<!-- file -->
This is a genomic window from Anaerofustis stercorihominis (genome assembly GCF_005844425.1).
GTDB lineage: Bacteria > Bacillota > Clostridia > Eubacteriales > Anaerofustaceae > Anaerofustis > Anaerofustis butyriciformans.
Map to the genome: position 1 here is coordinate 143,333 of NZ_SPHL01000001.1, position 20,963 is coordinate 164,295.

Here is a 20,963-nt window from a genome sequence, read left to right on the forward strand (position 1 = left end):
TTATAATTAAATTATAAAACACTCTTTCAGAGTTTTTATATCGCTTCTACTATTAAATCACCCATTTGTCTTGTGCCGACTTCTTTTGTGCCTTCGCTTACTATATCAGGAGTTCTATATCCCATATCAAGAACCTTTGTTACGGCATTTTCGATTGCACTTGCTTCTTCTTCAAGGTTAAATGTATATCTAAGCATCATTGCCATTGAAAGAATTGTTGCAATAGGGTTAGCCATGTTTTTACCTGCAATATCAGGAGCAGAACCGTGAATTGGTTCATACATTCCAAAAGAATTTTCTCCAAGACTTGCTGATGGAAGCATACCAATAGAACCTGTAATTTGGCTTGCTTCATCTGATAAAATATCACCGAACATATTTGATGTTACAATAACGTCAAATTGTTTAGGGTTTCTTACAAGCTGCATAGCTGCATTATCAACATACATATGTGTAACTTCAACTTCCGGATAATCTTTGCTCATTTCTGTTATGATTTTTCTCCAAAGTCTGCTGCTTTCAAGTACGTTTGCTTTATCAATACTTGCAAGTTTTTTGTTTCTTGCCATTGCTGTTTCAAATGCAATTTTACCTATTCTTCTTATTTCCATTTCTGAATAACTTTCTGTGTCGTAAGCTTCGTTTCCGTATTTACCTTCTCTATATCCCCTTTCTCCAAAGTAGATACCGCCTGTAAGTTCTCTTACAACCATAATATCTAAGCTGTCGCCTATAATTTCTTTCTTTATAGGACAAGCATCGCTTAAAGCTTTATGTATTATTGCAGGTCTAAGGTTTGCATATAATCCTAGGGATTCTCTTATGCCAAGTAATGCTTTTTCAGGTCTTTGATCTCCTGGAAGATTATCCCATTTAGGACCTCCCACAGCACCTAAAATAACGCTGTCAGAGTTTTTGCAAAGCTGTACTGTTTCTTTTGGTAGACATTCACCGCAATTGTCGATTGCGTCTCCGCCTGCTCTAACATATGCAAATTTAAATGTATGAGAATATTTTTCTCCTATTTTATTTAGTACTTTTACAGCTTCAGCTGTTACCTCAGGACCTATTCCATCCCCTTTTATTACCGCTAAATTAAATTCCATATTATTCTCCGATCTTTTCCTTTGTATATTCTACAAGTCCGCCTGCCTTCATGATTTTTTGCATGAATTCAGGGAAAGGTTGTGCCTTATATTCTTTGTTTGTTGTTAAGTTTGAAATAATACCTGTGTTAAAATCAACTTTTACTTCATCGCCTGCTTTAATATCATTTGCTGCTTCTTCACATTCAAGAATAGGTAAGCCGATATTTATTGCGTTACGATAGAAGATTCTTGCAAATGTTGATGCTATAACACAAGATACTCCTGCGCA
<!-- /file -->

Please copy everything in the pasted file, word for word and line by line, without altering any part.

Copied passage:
This is a genomic window from Anaerofustis stercorihominis (genome assembly GCF_005844425.1).
GTDB lineage: Bacteria > Bacillota > Clostridia > Eubacteriales > Anaerofustaceae > Anaerofustis > Anaerofustis butyriciformans.
Map to the genome: position 1 here is coordinate 143,333 of NZ_SPHL01000001.1, position 20,963 is coordinate 164,295.

Here is a 20,963-nt window from a genome sequence, read left to right on the forward strand (position 1 = left end):
TTATAATTAAATTATAAAACACTCTTTCAGAGTTTTTATATCGCTTCTACTATTAAATCACCCATTTGTCTTGTGCCGACTTCTTTTGTGCCTTCGCTTACTATATCAGGAGTTCTATATCCCATATCAAGAACCTTTGTTACGGCATTTTCGATTGCACTTGCTTCTTCTTCAAGGTTAAATGTATATCTAAGCATCATTGCCATTGAAAGAATTGTTGCAATAGGGTTAGCCATGTTTTTACCTGCAATATCAGGAGCAGAACCGTGAATTGGTTCATACATTCCAAAAGAATTTTCTCCAAGACTTGCTGATGGAAGCATACCAATAGAACCTGTAATTTGGCTTGCTTCATCTGATAAAATATCACCGAACATATTTGATGTTACAATAACGTCAAATTGTTTAGGGTTTCTTACAAGCTGCATAGCTGCATTATCAACATACATATGTGTAACTTCAACTTCCGGATAATCTTTGCTCATTTCTGTTATGATTTTTCTCCAAAGTCTGCTGCTTTCAAGTACGTTTGCTTTATCAATACTTGCAAGTTTTTTGTTTCTTGCCATTGCTGTTTCAAATGCAATTTTACCTATTCTTCTTATTTCCATTTCTGAATAACTTTCTGTGTCGTAAGCTTCGTTTCCGTATTTACCTTCTCTATATCCCCTTTCTCCAAAGTAGATACCGCCTGTAAGTTCTCTTACAACCATAATATCTAAGCTGTCGCCTATAATTTCTTTCTTTATAGGACAAGCATCGCTTAAAGCTTTATGTATTATTGCAGGTCTAAGGTTTGCATATAATCCTAGGGATTCTCTTATGCCAAGTAATGCTTTTTCAGGTCTTTGATCTCCTGGAAGATTATCCCATTTAGGACCTCCCACAGCACCTAAAATAACGCTGTCAGAGTTTTTGCAAAGCTGTACTGTTTCTTTTGGTAGACATTCACCGCAATTGTCGATTGCGTCTCCGCCTGCTCTAACATATGCAAATTTAAATGTATGAGAATATTTTTCTCCTATTTTATTTAGTACTTTTACAGCTTCAGCTGTTACCTCAGGACCTATTCCATCCCCTTTTATTACCGCTAAATTAAATTCCATATTATTCTCCGATCTTTTCCTTTGTATATTCTACAAGTCCGCCTGCCTTCATGATTTTTTGCATGAATTCAGGGAAAGGTTGTGCCTTATATTCTTTGTTTGTTGTTAAGTTTGAAATAATACCTGTGTTAAAATCAACTTTTACTTCATCGCCTGCTTTAATATCATTTGCTGCTTCTTCACATTCAAGAATAGGTAAGCCGATATTTATTGCGTTACGATAGAAGATTCTTGCAAATGTTGATGCTATAACACAAGATACTCCTGCGCA